Welcome to Birdquest

SOUTHERN AUSTRALIA

Monday 16th October - Tuesday 7th November 2017

Josh Bergmark

The stunning and endemic Orange-bellied Parrot (tour participant Frédéric Pelsy-Mozimann)

The stunning and endemic Orange-bellied Parrot (tour participant Frédéric Pelsy-Mozimann)

Australia simply has it all. It is difficult to accurately experience the true worth of this country in one single tour, but if anything our Southern Australia route comes close, offering a truly superb introduction to the diverse endemic avifauna down under. We saw representatives from all but one of the endemic Australian families, of course including the peculiar and highly endangered Plains-wanderer which took pride of place as bird of the tour. Starting in the wet forests near Melbourne, our first taste of Australia came in the form of brightly coloured birds like Crimson Rosellas, Eastern Spinebills and Eastern Yellow Robins, alongside ancient lineages of passerines like Superb Lyrebirds (one male doing his full vocal repertoire right in front of us!), skulking Pilotbirds, active White-throated Treecreepers, loud Eastern Whipbirds, artistic Satin Bowerbirds, enormous Powerful Owls, elusive Gang-gang Cockatoos, and charismatic endemics like Crested Pigeons, Galahs, Australian Magpies, and Superb Fairywrens. Coastal areas held stonking Cape Barren Geese, cute Hooded Plovers, and at night Little Penguins paraded past us towards their burrows. Rufous Bristlebirds, Chestnut-rumped Heathwrens, Striated Fieldwrens, White-browed Scrubwrens, Brown Thornbills and a plethora of nectarivores like New Holland Honeyeaters and Red Wattlebirds kept us busy over our first few days. The sclerophyll woodlands and Eremophila stands of northern Victoria and southern New South Wales acquainted us with Square-tailed Kites, Common Bronzewings, Brown Falcons, Tawny Frogmouths, Superb Parrots, Yellow-tufted Honeyeaters, Speckled Warblers, Weebills, Red-capped and Scarlet Robins, Dusky, Masked and White-browed Woodswallows, Varied Sittellas, and a completely new set of honeyeaters including Painted, Yellow-tufted, Black, Pied, Spiny-cheeked, Striped, Black-chinned, Fuscous, White-naped, Brown-headed and White-fronted. White-browed Babblers and White-winged Choughs quarrelled noisily by the roadside as we headed out onto the open grasslands where Emus, Stubble Quail, Banded Lapwings, Inland Dotterels, Greater Bluebonnets, mighty Wedge-tailed Eagles, Black-shouldered Kites, Brown Songlarks and Zebra Finches were all but a supporting cast to the monotypic Plains Wanderer. Spotlighting provided everything we hoped for with Australian Owlet-nightjars, Southern Boobooks, one Spotted Nightjar, and many Eastern Barn Owls showing perfectly. Large lakes and wetlands throughout the tour provided all the key waterfowl, with bizarre Musk Ducks, Blue-billed Ducks, Freckled Ducks, Pink-eared Ducks, Chestnut and Grey Teals, Australian Shelducks, Hoary-headed Grebes, Black-tailed Nativehens, Red-kneed and Black-fronted Dotterels, Red-necked Avocets, Banded Stilts, Royal and Yellow-billed Spoonbills, stately Brolgas, and angry Black Swans. The arid mallee kept our flow of new birds coming, as Chestnut-crowned Babblers, Restless Flycatchers, Diamond Firetails, Brown Treecreepers preceded ridiculous views of the beautiful desert megapode – Malleefowl. Bouncy Southern Scrub Robins, friendly Shy Heathwrens, localised Mallee Emu-wrens, sneaky Striated Grasswrens, fabulous Pink Cockatoos, fluorescent Regent and Mulga Parrots, Crested Bellbirds, both Gilbert’s and the difficult Red-lored Whistlers, endangered Black-eared Miners, Spotted and Striated Pardalotes, Chestnut-rumped Thornbills, ferocious Apostlebirds, exquisite Splendid Fairywrens, White-browed Treecreepers, Southern Whitefaces, Chestnut Quail-thrush, and the scarce Black-eared Cuckoo. Heading further still towards the centre of Australia, we progressed our tally with more new honeyeaters like Yellow-plumed and Grey-fronted, plus birds like White-backed Swallows, Black-faced Woodswallows, Pied Butcherbirds, Gibberbirds, Orange and Yellow Chats, Spotted Harriers, Black-breasted Buzzards, Nankeen Kestrels, Chirruping Wedgebills, Little Crows, Cinnamon Quail-thrush, Australian Pratincoles, Australian Spotted Crakes, Flock Bronzewings, Banded Whitefaces, Red-browed Pardalotes, and the classic Australian favourite – Budgerigars. A number of specialties are rapidly becoming extremely rare in the outback due to feral cats and prolonged drought, but this year at least we were still able to connect with every major target, including all six possible grasswrens (Striated, Short-tailed, Thick-billed, Western, Eyrean and Grey), the elegant nocturnal Letter-winged Kite, and four different Grey Falcons. Back towards the Great Australian Bight, huge Pacific Gulls, lovely Adelaide Rosellas, and well-timed Sooty Oystercatchers were overshadowed by a quartet of Australian Painted Snipes, while some western mallee tracts gifted us with Rufous Treecreepers, Copperback Quail-thrush, Western Yellow Robins, Blue-breasted Fairywrens, and Purple-crowned Lorikeets.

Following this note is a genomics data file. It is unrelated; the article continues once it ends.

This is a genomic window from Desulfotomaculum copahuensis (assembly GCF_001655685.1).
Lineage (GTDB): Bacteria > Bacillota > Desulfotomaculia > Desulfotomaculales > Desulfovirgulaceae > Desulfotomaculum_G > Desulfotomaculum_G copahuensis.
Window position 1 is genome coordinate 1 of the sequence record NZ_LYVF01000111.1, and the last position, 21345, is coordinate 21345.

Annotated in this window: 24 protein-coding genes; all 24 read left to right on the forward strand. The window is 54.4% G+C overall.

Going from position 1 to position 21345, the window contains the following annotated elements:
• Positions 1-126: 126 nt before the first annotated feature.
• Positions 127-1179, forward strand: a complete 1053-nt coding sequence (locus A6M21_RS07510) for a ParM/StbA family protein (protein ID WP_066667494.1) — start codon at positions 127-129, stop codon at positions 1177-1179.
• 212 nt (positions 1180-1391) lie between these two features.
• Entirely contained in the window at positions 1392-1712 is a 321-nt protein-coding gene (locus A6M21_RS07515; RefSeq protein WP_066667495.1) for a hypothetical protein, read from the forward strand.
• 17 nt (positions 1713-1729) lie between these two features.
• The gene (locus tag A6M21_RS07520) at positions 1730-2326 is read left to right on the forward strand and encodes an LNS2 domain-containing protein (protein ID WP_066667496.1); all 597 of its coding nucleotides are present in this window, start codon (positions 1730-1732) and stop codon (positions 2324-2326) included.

The much-wanted Plains-wanderer (Joshua Bergmark)

The much-wanted Plains-wanderer (Joshua Bergmark)